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Smooth Move Tea Review: Weight Loss, Side Effects, Ingredients & Where to Buy

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Smooth Move Tea

 Traditional Medicinals Smooth Move Tea is a medicinal herbal tea that aims to soothe digestive issues.  Containing natural herbs that promote smoother bowel movements, Smooth Move is intended for adults who suffer from constipation, indigestion, and bloating.1

This natural supplement tea is widely available and comes in a range of Traditional Medicinals tea flavors, including chamomile and peppermint. In Canada, Smooth Move Tea is registered as natural health product, and is certified organic and non-GMO.1 Smooth Move is also considered a natural weight loss enhancer, as this laxative tea is promoted to boost the digestive process and flush out toxins from the body for improved overall health.1

Does Smooth Move Tea truly improve digestive health issues and promote healthy weight loss? Better Health Organization reviewed the ingredients, potential side effects, and customer reviews to give you an unbiased, Smooth Move Tea review.

Smooth Move Tea review
Smooth Move Tea ingredients

Made from a variety of natural herbs, all the Smooth Move Tea ingredients are organic, with many being traditionally used for their laxative or diuretic properties.

Smooth Move Tea Ingredients

For those curious about what is in Smooth Move Tea, Traditional Medicinals incorporates all natural herbal ingredients in Smooth Move Tea for healthy weight loss and digestive benefits. The Smooth Move ingredients include medicinal Senna leaf, as well as a non-medicinal herbal blend to promote optimal digestion:

Organic Senna Leaf: 1080 mg– Senna is a natural herbal laxative that has been shown to provide natural relief for constipation, symptoms of irritable bowel symptoms, and promote minor weight loss.2,3 Natural compounds in Senna leaf have been found to reduce appetite and provide anti-inflammatory properties to the digestive tract.3

Licorice root has natural diuretic, laxative, antioxidant and antiulcer activity.4

Organic Licorice Root– Licorice root is a natural herbal remedy for indigestion, alleviating symptoms of bloating and nausea.4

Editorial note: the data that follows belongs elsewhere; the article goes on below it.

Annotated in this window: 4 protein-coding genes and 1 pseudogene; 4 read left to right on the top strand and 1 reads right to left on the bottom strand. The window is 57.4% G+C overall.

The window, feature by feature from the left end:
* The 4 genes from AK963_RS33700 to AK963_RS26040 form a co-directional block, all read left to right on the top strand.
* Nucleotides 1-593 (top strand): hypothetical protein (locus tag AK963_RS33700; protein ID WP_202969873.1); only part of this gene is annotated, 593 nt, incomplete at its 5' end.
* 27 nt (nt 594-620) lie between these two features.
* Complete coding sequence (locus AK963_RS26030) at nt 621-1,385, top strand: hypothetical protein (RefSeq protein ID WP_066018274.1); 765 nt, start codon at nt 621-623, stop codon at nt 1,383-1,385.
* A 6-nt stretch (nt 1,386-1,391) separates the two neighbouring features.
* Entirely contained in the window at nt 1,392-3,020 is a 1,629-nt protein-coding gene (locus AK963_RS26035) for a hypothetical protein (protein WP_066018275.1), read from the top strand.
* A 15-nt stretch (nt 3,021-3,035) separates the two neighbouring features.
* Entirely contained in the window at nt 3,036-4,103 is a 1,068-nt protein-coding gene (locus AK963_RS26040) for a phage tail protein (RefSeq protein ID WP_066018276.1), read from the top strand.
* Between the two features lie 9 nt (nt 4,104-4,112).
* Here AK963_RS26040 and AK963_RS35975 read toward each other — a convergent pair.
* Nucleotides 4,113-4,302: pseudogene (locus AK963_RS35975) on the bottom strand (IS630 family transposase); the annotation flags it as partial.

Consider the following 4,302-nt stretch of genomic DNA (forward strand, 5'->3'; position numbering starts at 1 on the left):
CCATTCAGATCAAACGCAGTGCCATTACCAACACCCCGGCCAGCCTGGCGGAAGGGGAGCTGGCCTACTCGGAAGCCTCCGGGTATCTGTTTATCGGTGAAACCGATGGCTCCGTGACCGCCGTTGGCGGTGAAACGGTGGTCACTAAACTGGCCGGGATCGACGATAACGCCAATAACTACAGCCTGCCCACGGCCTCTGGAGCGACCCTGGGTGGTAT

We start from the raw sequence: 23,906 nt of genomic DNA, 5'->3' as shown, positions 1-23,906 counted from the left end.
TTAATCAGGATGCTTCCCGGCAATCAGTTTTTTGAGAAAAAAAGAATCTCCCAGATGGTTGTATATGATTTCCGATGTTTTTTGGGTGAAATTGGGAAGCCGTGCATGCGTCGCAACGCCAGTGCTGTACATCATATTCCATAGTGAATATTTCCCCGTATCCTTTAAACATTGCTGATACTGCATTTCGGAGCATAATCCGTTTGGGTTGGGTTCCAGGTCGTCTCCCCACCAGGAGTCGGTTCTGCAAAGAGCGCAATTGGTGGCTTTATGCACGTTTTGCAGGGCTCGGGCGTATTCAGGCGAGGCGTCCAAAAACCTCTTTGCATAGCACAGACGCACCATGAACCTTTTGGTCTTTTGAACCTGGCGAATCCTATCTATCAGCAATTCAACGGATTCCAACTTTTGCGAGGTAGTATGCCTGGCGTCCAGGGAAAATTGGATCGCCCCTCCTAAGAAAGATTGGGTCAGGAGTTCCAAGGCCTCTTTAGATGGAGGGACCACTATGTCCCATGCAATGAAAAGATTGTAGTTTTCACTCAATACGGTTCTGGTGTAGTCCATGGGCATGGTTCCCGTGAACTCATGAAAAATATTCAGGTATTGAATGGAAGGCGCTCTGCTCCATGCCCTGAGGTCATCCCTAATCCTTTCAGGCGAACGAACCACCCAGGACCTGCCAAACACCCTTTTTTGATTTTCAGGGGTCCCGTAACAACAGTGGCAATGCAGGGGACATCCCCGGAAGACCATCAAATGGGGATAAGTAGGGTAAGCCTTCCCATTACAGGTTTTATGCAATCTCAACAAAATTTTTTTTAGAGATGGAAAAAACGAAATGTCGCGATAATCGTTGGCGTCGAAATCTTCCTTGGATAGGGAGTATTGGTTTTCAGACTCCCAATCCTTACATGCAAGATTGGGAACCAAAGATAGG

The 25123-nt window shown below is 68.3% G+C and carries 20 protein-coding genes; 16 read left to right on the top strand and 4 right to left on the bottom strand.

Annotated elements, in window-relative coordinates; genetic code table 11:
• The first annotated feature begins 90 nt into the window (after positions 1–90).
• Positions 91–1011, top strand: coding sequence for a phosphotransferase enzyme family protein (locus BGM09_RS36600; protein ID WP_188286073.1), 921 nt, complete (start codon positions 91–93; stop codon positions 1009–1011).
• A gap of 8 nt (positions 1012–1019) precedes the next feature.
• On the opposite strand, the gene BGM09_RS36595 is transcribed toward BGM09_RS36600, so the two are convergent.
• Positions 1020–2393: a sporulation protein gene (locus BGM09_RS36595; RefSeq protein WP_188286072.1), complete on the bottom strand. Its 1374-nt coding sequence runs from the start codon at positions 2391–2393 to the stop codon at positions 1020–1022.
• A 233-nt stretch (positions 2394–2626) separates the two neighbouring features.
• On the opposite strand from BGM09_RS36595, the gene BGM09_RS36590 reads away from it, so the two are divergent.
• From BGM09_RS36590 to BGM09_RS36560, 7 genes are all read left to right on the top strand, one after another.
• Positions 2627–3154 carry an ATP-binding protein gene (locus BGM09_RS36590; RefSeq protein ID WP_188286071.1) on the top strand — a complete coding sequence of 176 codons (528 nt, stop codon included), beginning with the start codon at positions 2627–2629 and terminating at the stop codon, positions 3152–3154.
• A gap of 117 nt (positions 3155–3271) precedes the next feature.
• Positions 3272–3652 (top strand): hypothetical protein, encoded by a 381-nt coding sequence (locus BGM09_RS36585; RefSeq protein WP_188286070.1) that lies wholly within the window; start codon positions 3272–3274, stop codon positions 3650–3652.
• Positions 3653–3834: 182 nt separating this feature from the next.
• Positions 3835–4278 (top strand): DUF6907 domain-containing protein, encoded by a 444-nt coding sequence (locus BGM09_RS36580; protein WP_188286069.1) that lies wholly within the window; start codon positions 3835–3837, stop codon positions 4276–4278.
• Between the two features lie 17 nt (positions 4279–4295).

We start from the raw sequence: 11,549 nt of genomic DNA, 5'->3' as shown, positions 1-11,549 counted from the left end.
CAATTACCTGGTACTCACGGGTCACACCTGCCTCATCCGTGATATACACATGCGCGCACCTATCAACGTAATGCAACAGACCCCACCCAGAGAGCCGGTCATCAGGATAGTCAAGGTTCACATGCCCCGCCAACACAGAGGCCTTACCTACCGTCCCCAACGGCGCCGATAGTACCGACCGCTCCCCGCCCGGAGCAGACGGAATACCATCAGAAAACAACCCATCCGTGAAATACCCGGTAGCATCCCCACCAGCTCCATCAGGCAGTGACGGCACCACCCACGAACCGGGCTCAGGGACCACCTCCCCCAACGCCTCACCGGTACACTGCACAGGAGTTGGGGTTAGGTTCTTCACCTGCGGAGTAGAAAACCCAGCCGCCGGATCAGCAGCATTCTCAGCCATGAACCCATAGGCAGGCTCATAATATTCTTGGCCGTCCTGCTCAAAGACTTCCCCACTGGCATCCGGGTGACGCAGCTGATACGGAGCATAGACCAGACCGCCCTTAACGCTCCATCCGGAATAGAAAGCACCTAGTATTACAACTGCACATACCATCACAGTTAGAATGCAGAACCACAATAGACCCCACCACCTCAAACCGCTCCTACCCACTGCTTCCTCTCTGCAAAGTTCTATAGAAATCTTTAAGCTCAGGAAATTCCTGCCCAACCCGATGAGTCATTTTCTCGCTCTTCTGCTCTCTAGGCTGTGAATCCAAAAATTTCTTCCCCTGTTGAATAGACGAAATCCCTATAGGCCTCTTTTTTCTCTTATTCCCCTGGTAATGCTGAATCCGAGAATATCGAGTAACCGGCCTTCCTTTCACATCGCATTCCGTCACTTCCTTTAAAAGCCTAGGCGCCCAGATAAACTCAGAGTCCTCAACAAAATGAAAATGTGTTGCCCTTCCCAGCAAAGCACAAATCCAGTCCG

Organic Bitter Fennel Fruit– Fennel has been used in traditional medicine for healing digestive illnesses, due to the fruit’s natural antiviral, antispasmodic, anti-inflammatory and antimicrobial properties.5

Organic Sweet Orange Peel– Orange peels are rich in flavonoids and fiber, which provide anti-inflammatory and digestive tract benefits.6,7 Orange peel has also been shown to inhibit histamine release in one clinic study.6 For those with a histamine intolerance, weight gain is often a common symptom.

Organic Cinnamon Bark– Cinnamon is recommended as a remedy for weight problems and indigestion, as this natural spice is believed to boost metabolism. Traditionally used in Ayurveda medicine, current research claims cinnamon may be a potentially useful add-on therapy for weight loss, however ongoing research is needed to determine effectiveness.8,9

Organic Coriander Fruit– Coriander is rich in antioxidants and has been traditionally used to treat digestive tract disorders. In scientific studies, coriander has been observed to have a diuretic effect, this may help flush toxins from the body and improve digestive health.10,11

Smooth Move Tea contains no caffeine, making it an ideal before-bed beverage

Organic Ginger Rhizome– Organic ginger has been extensively studied for its ability to increase gastric motility and prevent bloating.12 The anti-oxidative and anti-inflammatory properties in ginger may effectively relieve symptoms of indigestion, constipation, and ulcers.13

Oil of sweet orange peel– Orange peel oil has been noted in studies to have several positive health benefits, including natural relief of indigestion and urinary problems.14 In aromatherapy, sweet orange essential oil has also been traditionally used to combat weight gain, eliminate toxins and prevent constipation.15

How to Use Traditional Medicinals Smooth Move Tea

How often can you drink Smooth Move Tea? Traditional Medicinals recommend taking one tea bag in the evening for the overnight relief of constipation, bloating, and indigestion. Pour one cup of boiling water over the tea bag and steep for 10-15 minutes. Gently squeezing the tea bag before drinking will release more flavor and increase potency of the drink.1